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  5. "Wir haben ein deutsches Buch…

"Wir haben ein deutsches Buch."

Translation:We have a German book.

February 10, 2014



Why not deutsch Buch?


predicative adjektives: not declinable:

Das Buch ist deutsch | The book is german

attributive adjectives: declinable

Das deutsche Buch | The german book

predicative adjectives are linked to their noun by a copula (Verbs like sein, werden, bleiben | to be, to become, to stay).

attributiv adjectives don't need a copula and are linked directly to the noun.

So in this case, "deutsch" must be declined.


how do you explain the S in deutsches "Wir haben ein deutsches Buch book"?


The declension changes according to the article (no article, definite or indefinite):

Wir haben das deutsche Buch

Wir haben ein deutsches Buch

http://en.wiktionary.org/wiki/deutsch - Open the chart: positive forms of deutsch


Deutsche Sprache, schwere Sprache.


Could you please explain to me: In your sentence is there a difference between "Deutsche" and "Deutsch"?

Danke dir voraus!


You have to ascertain the gender of the object - in Seoman6's examples with "dAS" or "deutscheS."


Because "Buch" is a neutral noun, which means that a mixed adjectives requires the neutral declension.


How do we write 'The book is in German'?


das Buch ist auf Deutsch


das Buch ist auf Deutsch


because we have a rule in German if we have (ein or eine ) + Adj + noun or without Definition-Tool the adj will take e for feminin names will take er for Masculin names will take es Neuter names will take en for Plural names


if it has no definite article (das in this case) or the indefinite article doesn't end in the same sound as the definite, (den/einen, dem/einem etc.), you add the appropriate gender ending. Er for masculine, e for feminine, and es for neuter. (may be wrong) That's mainly for nominative, and it gets more complex with the other cases.


Does this mean a book from Germany or a book in German?


A german book. I guess it could mean any of them...


Is deutsches genetive?


No. "des deutschen Buches" would be genitive. "deutsches" is accusative, neuter, singular, mixed declension:



Speaking of which, would anyone have a good German exercice book to recommend me? Learning proper grammar is tough with Duolingo alone...


Berlitz Self-Teachers are good, so are "Teach Yourself" books, especially the ones from the 60s through the early 90s (they go back to the 40s and are still making decent books). Both are easy to find cheap online. Other than that I would recommend Hugo or Assimil, harder to find for dirt cheap but also very good. The German company Buske makes language books, mostly in German for other languages but a few are in English. I've found their books to be particularly expensive but they have very good books for certain languages which are hard to come by. Overall, your best option is Berlitz Self-Teachers and the TYS series, and I would suggest searching on thriftbooks.com before spending more elsewhere. Exercise books may already be filled in, but the self-teachers aren't exercise books and out of over a dozen books ordered from that website, including 7 language books, only 1 had any writing in it and it didn't degrade it in the slightest. But I would suggest sticking to books rated "good" or "very good" condition instead of acceptable.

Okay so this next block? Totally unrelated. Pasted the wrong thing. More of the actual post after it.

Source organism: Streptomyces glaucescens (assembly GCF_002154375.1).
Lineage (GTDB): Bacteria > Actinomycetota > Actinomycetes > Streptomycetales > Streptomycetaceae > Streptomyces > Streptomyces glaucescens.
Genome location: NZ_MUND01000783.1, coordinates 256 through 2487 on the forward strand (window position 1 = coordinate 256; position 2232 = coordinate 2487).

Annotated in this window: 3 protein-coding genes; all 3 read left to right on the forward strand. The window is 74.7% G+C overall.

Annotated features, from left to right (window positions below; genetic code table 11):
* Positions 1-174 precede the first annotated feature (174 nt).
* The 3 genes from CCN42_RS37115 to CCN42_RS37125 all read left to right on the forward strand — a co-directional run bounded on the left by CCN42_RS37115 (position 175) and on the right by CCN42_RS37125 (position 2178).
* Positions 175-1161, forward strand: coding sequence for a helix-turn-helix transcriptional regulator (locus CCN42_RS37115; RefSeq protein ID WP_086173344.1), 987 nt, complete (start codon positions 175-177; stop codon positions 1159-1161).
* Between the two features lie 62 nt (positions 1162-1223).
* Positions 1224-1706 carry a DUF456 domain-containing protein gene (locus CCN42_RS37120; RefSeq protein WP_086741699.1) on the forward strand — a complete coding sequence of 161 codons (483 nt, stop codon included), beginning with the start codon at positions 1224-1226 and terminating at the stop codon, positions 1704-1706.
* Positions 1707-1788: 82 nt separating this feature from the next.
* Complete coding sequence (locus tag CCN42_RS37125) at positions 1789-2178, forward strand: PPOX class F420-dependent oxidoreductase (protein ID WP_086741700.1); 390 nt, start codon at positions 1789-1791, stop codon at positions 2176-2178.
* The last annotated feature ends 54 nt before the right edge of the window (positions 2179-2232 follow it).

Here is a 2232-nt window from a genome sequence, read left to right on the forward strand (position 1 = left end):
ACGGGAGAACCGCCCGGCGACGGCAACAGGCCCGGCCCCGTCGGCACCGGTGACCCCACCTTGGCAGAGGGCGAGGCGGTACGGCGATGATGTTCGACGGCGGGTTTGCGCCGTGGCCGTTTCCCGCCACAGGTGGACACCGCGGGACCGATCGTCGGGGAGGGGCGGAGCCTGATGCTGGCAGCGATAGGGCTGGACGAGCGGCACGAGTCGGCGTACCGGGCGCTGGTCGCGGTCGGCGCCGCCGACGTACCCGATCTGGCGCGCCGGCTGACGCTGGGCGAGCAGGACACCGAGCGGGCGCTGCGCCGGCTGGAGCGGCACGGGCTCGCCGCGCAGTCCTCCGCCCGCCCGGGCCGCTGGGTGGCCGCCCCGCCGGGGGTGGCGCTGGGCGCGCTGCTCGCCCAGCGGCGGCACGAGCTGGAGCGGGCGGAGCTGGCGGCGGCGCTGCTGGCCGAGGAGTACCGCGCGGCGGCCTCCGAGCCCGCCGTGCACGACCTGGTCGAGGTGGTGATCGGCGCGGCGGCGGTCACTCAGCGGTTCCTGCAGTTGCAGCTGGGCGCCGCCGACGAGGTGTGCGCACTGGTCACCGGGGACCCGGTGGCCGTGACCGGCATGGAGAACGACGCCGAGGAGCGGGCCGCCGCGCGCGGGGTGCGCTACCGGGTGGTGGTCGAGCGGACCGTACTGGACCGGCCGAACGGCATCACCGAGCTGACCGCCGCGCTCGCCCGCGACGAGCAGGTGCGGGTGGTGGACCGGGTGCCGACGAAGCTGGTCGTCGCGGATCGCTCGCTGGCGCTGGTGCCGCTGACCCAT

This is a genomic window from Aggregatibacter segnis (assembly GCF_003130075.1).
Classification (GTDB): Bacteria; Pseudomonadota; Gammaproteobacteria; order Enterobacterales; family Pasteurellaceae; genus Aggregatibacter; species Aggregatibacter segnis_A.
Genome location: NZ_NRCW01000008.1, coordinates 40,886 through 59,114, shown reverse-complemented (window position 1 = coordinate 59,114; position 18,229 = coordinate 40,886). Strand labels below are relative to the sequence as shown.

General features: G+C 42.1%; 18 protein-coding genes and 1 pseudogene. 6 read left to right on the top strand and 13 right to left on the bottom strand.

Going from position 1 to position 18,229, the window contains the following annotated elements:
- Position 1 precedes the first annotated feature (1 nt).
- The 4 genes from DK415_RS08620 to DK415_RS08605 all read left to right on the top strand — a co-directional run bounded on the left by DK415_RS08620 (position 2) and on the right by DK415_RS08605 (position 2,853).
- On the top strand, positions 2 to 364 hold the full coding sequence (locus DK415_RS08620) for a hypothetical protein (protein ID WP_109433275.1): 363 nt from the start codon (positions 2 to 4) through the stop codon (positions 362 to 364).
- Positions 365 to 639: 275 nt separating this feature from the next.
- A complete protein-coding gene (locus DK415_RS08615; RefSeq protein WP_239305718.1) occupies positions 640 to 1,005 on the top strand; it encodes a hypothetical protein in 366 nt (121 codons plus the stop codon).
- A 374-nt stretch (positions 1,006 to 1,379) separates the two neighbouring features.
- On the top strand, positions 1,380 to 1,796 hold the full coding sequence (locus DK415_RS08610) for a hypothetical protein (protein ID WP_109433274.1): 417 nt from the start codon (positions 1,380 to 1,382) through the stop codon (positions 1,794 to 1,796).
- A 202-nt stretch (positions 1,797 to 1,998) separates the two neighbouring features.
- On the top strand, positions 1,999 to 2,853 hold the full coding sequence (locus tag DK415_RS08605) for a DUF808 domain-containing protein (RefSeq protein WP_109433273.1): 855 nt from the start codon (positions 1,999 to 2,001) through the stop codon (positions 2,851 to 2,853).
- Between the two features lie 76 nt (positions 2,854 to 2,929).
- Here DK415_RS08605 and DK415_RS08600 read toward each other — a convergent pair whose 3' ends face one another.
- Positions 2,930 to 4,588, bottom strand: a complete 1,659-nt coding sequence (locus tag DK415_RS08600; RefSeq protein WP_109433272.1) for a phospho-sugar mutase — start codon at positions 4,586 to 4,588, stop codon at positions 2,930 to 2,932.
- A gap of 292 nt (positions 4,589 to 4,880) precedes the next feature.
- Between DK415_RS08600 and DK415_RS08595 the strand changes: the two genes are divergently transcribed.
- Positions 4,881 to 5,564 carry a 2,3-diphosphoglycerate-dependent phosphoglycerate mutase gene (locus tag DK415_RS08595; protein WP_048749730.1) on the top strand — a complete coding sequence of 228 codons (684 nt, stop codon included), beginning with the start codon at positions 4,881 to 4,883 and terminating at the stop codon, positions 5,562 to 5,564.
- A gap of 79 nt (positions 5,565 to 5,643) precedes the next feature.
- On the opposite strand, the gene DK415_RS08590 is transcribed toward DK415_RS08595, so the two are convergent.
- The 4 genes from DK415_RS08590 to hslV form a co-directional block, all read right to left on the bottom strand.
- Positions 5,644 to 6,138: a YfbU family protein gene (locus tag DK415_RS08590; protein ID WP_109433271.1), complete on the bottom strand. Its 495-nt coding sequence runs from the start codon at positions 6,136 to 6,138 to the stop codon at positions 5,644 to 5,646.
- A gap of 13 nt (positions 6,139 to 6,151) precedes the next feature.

So if it was "der Mann" it would have been "ein deutscher Mann"?


As "Mann" is a masculine noun: "Wir haben einen deutschen Mann", or, changing the subject of the sentence, "Ein deutscher Mann hat uns", I believe.


Correct. "Ein deutscher Mann" is nominative (usually subject), "einen deutschen Mann" is accusative (usually direct object).


But didn't we say that we use the gender-specifing suffixes only when the gender isn't otherwise specified? Einen tells us it's maskulin.


The adjective always has to accord to the noun in case, number and gender.


Why isn't the "d" in deutsches capitalized?


German doesn't capitalise adjectives except at the beginning of a sentence, even if they are proper adjectives.


I thought it means a book of German :-(


What I do not understand is why Duolingo would introduce mixed declension (in this particular case) in such a clumsy way


Got confused, but wanted to clear it anyway, the word 'deutsches' doesn't begin with capitals, and this holds with any adjective that connotes country/place belonging?


Correct, only nouns have to be capitalized in German (aside from the first word of a sentence, of course).


Why is it wrong to translate as "a book in German"? I would consider that as the more natural expression in English. And how to distinguish the two senses in German: a book in German vs a German book (from Germany, about things German, etc.)?


Like the English "a German book", "ein deutsches Buch" can mean a book from Germany as well as a book in German. That's why this is the best translation. "a book in German" is too narrow, because it covers only one of the two possibilities.
If you want to express "a book in German" or "a book from Germany", you can say "ein Buch auf/in Deutsch" resp. "ein Buch aus Deutschland".

  • 2309

Just saying, but again an accusative case prompts up in the nominative class - not sure if intentional.


A book in German or a book from Germany?


could be both

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